All staff will be trained in hand hygiene. Much of the care delivered in care homes will require close personal contact. Where a resident is showing symptoms of COVID-19, steps should be taken to minimise the risk of transmission through safe working procedures. Staff should use personal protective equipment (PPE) for activities that bring them into close personal contact, such as washing and bathing, personal hygiene and contact with bodily fluids. Aprons, gloves and fluid repellent surgical masks should be used in these situations. If there is a risk of splashing, then eye protection will minimise risk.
New PPE must be used for each episode of care. It is essential that used PPE is stored securely within disposable rubbish bags. These bags should be placed into another bag, tied securely and kept separate from other waste within the room. This should be put aside for at least 72 hours before being disposed of as normal. Care homes have well-established processes for waste management.
Clean frequently touched surfaces. Personal waste (such as used tissues, continence pads and other items soiled with bodily fluids) and disposable cleaning cloths can be stored securely within disposable rubbish bags. These bags should be placed into another bag, tied securely and kept separate from other waste within the room. This should be put aside for at least 72 hours before being disposed of as normal.
Do not shake dirty laundry – this minimises the possibility of dispersing virus through the air. Wash items as appropriate in accordance with the manufacturer’s instructions. Dirty laundry that has been in contact with an ill person can be washed with other people’s items. Items heavily soiled with body fluids, such as vomit or diarrhoea, or items that cannot be washed, should be disposed of, with the owner’s consent.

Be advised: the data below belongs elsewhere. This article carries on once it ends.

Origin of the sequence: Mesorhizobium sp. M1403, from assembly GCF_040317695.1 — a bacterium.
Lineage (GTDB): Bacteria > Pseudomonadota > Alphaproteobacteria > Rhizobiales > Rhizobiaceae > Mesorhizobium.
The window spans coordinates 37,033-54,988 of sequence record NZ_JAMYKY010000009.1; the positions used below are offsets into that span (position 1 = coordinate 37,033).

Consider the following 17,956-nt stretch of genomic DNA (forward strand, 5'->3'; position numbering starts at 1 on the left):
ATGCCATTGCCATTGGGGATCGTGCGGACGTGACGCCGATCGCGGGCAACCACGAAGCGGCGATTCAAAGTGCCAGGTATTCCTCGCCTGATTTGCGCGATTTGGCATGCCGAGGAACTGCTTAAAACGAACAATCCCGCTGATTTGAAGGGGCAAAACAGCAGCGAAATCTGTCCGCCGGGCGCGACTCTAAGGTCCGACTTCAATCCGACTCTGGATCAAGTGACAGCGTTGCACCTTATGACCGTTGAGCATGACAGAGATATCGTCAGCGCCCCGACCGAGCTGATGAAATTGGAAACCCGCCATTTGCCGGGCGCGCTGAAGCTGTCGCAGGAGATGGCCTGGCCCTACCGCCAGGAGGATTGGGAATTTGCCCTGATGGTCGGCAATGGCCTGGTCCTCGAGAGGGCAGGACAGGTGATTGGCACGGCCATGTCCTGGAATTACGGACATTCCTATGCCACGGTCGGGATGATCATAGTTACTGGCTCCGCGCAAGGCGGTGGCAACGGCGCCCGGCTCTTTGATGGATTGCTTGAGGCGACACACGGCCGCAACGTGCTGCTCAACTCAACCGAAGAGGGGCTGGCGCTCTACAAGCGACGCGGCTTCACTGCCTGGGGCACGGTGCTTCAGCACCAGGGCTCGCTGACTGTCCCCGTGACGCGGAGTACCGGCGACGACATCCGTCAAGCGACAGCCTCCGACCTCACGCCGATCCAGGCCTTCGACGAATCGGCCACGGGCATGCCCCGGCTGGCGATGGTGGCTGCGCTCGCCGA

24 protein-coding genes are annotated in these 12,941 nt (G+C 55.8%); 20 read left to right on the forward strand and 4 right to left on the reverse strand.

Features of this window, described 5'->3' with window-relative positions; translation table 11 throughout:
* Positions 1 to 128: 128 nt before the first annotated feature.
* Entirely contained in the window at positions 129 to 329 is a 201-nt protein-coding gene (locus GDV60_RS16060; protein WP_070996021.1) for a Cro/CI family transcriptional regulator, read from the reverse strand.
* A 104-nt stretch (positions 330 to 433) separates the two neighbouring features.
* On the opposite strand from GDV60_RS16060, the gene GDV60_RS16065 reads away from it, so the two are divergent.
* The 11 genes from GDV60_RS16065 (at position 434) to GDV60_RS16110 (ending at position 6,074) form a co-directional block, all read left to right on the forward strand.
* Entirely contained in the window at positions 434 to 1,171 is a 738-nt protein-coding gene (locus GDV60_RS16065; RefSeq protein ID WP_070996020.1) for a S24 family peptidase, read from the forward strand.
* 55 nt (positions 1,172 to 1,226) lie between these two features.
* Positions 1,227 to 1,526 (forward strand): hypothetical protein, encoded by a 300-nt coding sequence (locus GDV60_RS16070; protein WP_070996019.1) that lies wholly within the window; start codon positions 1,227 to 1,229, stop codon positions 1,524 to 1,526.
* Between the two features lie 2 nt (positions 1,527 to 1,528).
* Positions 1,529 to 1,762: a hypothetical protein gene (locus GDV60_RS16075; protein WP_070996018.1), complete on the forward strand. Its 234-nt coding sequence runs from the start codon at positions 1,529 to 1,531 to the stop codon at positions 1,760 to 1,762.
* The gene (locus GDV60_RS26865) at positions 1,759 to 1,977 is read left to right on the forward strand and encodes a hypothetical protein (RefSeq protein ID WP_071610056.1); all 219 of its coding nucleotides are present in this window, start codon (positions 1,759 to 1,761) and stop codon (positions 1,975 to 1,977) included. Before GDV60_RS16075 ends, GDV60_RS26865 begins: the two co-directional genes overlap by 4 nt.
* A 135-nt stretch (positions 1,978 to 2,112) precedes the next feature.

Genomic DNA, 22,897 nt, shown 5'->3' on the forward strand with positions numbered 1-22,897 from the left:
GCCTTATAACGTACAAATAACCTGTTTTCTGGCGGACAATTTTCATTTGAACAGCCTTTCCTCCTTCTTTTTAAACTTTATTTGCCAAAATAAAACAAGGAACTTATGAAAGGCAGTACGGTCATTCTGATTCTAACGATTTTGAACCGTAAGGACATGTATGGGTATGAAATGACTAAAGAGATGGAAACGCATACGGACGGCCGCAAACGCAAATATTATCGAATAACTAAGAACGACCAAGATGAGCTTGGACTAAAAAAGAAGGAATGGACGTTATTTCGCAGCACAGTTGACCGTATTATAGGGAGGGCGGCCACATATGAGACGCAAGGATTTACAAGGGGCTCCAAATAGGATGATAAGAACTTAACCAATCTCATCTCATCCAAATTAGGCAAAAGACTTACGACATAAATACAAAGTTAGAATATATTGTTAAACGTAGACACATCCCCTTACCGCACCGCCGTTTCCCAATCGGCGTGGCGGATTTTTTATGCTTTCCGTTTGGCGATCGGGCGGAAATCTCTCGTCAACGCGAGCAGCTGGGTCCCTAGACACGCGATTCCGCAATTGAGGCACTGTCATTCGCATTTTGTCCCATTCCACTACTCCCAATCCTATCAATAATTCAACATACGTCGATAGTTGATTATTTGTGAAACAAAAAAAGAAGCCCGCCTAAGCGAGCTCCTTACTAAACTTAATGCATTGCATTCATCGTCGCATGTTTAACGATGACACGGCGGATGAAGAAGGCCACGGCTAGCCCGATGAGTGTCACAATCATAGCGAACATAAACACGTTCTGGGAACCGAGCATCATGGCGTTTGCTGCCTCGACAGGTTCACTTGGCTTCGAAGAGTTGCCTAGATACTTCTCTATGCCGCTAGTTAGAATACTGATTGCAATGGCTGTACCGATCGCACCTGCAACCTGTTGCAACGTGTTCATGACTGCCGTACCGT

Wearing personal protective equipment
If neither the care worker nor the individual receiving care and support is symptomatic, then no personal protective equipment is required above and beyond normal good hygiene practices.
General interventions may include increased cleaning activity to reduce risk of retention of virus on hard surfaces, and keeping property properly ventilated by opening windows whenever safe and appropriate.
Steps the NHS can take to support care homes
Clinical commissioning groups, NHS providers and local community services and primary care will be working with and supporting local authorities and care home providers in the provision of care.
Community service providers are already, or will be, taking steps to:
- contact all local care home providers – including those who have residents who fund their own care – and local authorities, to share plans for local support networks and care provision across the area, including identifying local capacity
- consider how local community health services and primary care providers can support care home provision, agreeing with local authorities and care home providers how and when this can be triggered, and what the role of the NHS is in that circumstance. The collaborative approach between care homes, primary care and community health services set out in the Enhanced Care in Care Homes framework, for example, will enable this